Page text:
After clearing through the “airport” where we had our bags searched we set up camp with the other NGO participants. I was glad to see that Mas was finally getting some sunny weather as I didn’t feel like testing out the waterproofness of my new tent. After a quick lunch, we got word that there was a need for international response at the Ifosholo Camp, so headed off to the camp with the other agencies to assess the situation.
At the Ifosholo Camp, we were greeted by UNHCR, who informed us that the shelters the internally displaced people (IDPs) had been staying in were all destroyed in the storm, along with the other facilities in the camp. Save the children began registering the population so that they could access aid. I stayed with them to ensure that people with disabilities were included in the registration process, while Sien set off for the first coordination meeting.
As Inclusion advisors we were present at both the coordination and field levels to provide technical support on the inclusion of persons with disabilities in the humanitarian response. Physically inaccessible infrastructure, inaccessible communication materials, stigma and many other barriers commonly exclude persons with disabilities from being properly identified and included in the humanitarian response.
We worked with the other agencies to incorporate questions into their assessment tools to help them identify people with disabilities during their assessment, and introduced them to the Humanitarian Hands-on Tool (HHoT). HHoT is a smartphone app which provides step-by-step guidance on how to implement an inclusive emergency response. Broken down into “task cards”, humanitarian workers in the field can easily search for practical guidance on topics such as inclusive camp coordination and management, health, shelter and more to ensure that their responses are designed to be inclusive for all people.
When community leaders raised concerns regarding lack of access for persons with disabilities, we supported the other participants to lead a meeting with representative role players with disabilities, prompting questions to highlight their barriers to accessing services and solicit their suggestions to make the response more inclusive. We also joined an event where unaccompanied children who left an orphanage during a storm were identified to provide technical support to the responding agencies to ensure that children with disabilities were properly identified and included in the response.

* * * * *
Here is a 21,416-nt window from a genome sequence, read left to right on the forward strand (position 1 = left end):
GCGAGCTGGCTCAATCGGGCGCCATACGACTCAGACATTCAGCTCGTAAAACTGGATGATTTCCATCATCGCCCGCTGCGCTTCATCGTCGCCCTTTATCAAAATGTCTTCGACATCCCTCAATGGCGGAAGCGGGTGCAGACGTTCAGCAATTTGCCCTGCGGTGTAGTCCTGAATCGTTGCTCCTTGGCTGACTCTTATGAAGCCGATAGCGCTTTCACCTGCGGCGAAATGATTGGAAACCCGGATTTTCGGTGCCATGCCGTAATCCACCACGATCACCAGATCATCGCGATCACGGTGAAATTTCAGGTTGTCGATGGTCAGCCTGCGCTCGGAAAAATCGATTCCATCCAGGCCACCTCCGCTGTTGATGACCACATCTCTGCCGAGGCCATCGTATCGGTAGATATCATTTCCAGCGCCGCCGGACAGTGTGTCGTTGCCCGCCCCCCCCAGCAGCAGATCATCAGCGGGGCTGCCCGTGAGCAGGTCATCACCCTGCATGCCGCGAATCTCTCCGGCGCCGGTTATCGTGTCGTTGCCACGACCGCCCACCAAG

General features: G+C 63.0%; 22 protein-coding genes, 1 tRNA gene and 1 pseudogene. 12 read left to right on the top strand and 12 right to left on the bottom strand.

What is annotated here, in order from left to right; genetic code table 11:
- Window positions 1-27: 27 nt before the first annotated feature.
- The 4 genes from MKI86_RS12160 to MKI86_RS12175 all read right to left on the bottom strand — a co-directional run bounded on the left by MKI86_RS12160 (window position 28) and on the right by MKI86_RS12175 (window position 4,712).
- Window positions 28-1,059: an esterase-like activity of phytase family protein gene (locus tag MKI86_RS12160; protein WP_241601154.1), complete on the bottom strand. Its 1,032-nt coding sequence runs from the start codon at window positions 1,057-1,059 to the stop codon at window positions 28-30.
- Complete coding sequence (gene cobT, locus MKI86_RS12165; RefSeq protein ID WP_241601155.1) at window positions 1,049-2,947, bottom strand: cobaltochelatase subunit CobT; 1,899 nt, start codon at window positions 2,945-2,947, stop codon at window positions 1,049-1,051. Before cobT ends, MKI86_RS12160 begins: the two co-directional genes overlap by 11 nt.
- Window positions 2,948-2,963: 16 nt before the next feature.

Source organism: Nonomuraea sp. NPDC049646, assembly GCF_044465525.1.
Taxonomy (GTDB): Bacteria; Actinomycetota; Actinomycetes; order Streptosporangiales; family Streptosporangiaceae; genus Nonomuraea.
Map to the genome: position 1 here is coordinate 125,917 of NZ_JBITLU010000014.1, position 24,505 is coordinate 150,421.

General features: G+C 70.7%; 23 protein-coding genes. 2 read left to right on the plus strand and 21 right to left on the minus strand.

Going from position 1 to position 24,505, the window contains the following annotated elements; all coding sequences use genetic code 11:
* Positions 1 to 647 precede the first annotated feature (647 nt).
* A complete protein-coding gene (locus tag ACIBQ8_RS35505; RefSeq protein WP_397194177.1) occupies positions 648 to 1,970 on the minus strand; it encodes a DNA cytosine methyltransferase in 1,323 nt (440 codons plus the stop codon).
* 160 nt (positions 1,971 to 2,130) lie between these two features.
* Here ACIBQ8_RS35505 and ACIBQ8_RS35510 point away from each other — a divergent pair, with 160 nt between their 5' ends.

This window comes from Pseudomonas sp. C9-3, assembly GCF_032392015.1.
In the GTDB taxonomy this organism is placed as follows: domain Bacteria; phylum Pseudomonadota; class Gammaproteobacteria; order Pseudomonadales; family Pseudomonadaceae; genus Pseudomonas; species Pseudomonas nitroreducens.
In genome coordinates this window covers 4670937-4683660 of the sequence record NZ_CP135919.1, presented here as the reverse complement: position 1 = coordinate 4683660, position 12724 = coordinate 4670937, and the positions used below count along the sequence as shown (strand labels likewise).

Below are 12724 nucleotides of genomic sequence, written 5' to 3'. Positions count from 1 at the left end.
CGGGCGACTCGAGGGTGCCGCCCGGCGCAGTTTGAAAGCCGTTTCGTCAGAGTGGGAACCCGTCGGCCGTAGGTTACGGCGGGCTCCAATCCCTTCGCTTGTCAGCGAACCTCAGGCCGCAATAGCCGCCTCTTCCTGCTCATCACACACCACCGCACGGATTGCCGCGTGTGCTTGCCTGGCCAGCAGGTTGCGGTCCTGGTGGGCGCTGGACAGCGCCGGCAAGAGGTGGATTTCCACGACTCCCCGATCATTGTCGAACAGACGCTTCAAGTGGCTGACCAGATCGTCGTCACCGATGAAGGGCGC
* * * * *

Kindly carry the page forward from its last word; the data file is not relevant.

Overall, it was great to see the eagerness of other players to ensure their responses were inclusive of persons with disabilities, and the positive response towards the technical advice and tools presented. Many organizations even requested technical assistance and training from CBM and HI outside of the SimEx on inclusion for their staff/students and into their tools.
We are looking forward already to SimEx 2019 and the opportunities it will bring!
CBM and HI technical advisors provide technical advice on inclusion of persons with disabilities during camp interagency coordination meetings. Unaccompanied children who fled from an orphanage during the storm were located. CBM and HI technical advisors arrived on site to provide technical support to Red R training participants and Save the Children to ensure children with disabilities and injuries are properly identified and protected.
CBM and HI technical advisors observe the damage caused by the storm in Mas.